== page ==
Fancy Instant Noodles: Momofuku Vs. Trader Joe's

Comparing two artisanal-looking instant noodle brands with very different price points.

If you follow any food or restaurant accounts on Instagram or Facebook, celebrity chef David Chang has probably popped up in your ad space. He's been selling wavy knife-cut noodles via the Momofuku brand, a grocery extension of his popular restaurant group of the same name.

On the surface, the noodles are intriguing: They're air-dried, not fried, and are made in a partnership with A-Sha Foods of Taiwan. While they cook quickly, the noodles are a cut above the ramen you'd get in a conventional instant cup.

"They're flavor-packed like the dishes Momofuku is known for," the packages in muted colors promise. What's more, you don't have to order them online; your local Target probably has them. I found them on sale last week only minutes from where I live, not a plane ride away, like Chang's restaurant empire.

But Chang doesn't have a lock on wavy noodles. For the past few months, Trader Joe's has been touting its own variety, which it calls Squiggly Knife Cut Style Noodles. "These squiggly, knife-cut noodles are resplendent with ruffly edges and air-dried for 18 hours to create a delightfully chewy dining experience," the packaging declares.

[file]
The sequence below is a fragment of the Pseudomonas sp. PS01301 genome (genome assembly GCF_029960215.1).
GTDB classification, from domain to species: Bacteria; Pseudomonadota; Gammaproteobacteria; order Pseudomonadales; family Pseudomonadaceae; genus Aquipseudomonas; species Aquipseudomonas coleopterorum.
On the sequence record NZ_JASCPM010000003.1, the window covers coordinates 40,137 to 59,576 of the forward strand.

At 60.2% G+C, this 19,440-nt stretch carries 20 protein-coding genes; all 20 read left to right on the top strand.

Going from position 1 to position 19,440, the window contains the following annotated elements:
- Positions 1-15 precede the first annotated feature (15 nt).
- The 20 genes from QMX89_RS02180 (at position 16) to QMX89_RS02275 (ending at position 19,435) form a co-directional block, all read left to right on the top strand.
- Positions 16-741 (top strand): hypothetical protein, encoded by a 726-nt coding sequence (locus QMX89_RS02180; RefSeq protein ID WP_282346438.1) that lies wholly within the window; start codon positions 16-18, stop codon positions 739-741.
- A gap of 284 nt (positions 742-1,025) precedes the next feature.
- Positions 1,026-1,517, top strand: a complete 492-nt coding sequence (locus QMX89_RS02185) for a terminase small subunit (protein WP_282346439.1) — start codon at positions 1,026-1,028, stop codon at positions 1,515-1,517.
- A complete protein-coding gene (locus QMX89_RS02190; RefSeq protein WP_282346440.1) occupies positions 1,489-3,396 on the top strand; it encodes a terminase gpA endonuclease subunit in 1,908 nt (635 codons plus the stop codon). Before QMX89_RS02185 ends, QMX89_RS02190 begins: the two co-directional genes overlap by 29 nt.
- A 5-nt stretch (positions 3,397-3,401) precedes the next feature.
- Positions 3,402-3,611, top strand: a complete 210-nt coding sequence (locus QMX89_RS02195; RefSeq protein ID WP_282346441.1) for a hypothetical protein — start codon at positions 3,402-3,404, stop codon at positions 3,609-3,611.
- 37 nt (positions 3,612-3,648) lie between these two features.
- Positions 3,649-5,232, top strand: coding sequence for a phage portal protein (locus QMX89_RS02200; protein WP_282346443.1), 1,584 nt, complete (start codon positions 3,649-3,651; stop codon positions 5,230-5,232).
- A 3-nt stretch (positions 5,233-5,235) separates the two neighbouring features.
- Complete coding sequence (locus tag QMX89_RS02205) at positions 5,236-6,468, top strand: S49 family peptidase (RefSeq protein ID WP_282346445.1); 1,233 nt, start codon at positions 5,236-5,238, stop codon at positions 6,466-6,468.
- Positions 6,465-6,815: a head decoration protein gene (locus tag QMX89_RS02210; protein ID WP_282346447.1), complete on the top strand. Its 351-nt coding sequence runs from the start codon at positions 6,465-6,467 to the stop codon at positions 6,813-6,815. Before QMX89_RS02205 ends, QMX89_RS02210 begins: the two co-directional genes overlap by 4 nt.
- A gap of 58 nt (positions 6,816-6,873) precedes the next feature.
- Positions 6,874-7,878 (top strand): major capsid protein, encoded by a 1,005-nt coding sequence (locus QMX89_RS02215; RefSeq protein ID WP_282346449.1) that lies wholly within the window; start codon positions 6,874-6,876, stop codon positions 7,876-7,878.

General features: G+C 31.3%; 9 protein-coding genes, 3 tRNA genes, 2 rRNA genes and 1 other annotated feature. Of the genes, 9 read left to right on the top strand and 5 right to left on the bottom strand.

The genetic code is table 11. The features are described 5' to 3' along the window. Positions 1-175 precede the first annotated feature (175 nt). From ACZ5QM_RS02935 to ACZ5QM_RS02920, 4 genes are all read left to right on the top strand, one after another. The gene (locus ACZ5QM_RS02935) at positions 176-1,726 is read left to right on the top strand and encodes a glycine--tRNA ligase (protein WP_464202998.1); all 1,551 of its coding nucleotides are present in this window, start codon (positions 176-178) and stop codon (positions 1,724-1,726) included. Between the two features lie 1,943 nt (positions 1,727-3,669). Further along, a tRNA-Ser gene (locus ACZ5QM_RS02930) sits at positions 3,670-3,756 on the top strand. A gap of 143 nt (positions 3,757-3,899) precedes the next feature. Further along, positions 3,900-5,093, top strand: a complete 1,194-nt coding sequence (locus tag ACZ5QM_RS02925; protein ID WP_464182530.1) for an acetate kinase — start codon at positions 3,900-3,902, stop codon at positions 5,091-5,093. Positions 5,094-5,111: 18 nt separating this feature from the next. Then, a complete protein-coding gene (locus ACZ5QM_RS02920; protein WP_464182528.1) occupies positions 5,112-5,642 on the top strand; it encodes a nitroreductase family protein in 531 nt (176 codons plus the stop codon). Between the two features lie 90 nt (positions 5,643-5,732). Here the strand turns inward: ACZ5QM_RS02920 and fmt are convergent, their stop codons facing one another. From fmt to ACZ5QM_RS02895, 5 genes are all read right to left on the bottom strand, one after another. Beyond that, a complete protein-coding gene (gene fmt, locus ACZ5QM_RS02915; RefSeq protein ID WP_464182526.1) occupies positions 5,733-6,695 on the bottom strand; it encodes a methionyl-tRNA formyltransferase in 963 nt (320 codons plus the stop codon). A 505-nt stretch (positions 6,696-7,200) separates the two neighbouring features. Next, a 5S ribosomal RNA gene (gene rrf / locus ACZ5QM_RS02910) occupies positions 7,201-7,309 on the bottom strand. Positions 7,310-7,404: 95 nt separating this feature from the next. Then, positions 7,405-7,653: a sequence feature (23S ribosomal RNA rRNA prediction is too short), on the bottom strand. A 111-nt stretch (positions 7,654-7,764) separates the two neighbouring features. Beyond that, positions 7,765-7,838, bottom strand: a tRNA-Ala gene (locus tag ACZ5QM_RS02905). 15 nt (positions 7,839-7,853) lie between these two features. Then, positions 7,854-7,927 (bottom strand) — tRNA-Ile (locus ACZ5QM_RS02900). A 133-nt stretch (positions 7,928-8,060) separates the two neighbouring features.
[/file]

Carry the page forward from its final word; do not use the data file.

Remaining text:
You could cook either kind up, serve them to your guests, or nosh on them yourself, and if you like spicy noodles, you'd be satisfied. But they aren't completely alike. So, which are better—the expensive gourmet variety, or the house brand dupe?

Momofuku Tingly Chili Wavy Noodles

I bought this flavor because I like applying chili oil to a range of foods, especially pizza. Other flavors of Momofuku noodles include Soy and Scallion and Spicy Soy.

Price: They were on sale at Target for $10.19, normally $11.99. For that, you get five packages of noodles with sauce packets, a total weight of 16.75 ounces. That works out to $2 per serving.


Appearance: The noodles are rather uniformly cut, looking like pretty ribbons.

Cooking time: The package says four minutes. That was too chewy for me, so I added a minute in order to make them more pliable.

Sauce: The sauce had the viscosity of chili oil, maybe a tad denser. You have to mix the noodles well in order to get the sauce to adhere to them. Even so, some sauce lingered at the bottom of the bowl.

Trader Joe’s Squiggly Knife Cut Noodles With Soy and Sesame Sauce

Price: $4.99 for four packs with sauce packets, at a total weight of 13.4 ounces, or $1.25 per serving.

Appearance: The noodles are squiggly with ridges, but haphazardly cut—something I would not have noticed if I hadn't tried the more uniform Momofuku version.


Cooking time: The package says four minutes. Again, I added a minute.

Sauce: Medium thick. It sticks nicely to the noodles and was easy to mix in.

Verdict: if you are looking to save money, the Trader Joe's version will suit you just fine. I liked the quality of the Momofuku noodles, but I preferred the Trader Joe's sauce. You can enhance the flavor of each by adding a complementary topping, like one of Bachan's Japanese BBQ sauces or some salsa macha. Although the Momofuku brand positions itself as more artisanal, these instant noodles are a relatively affordable proposition in either case.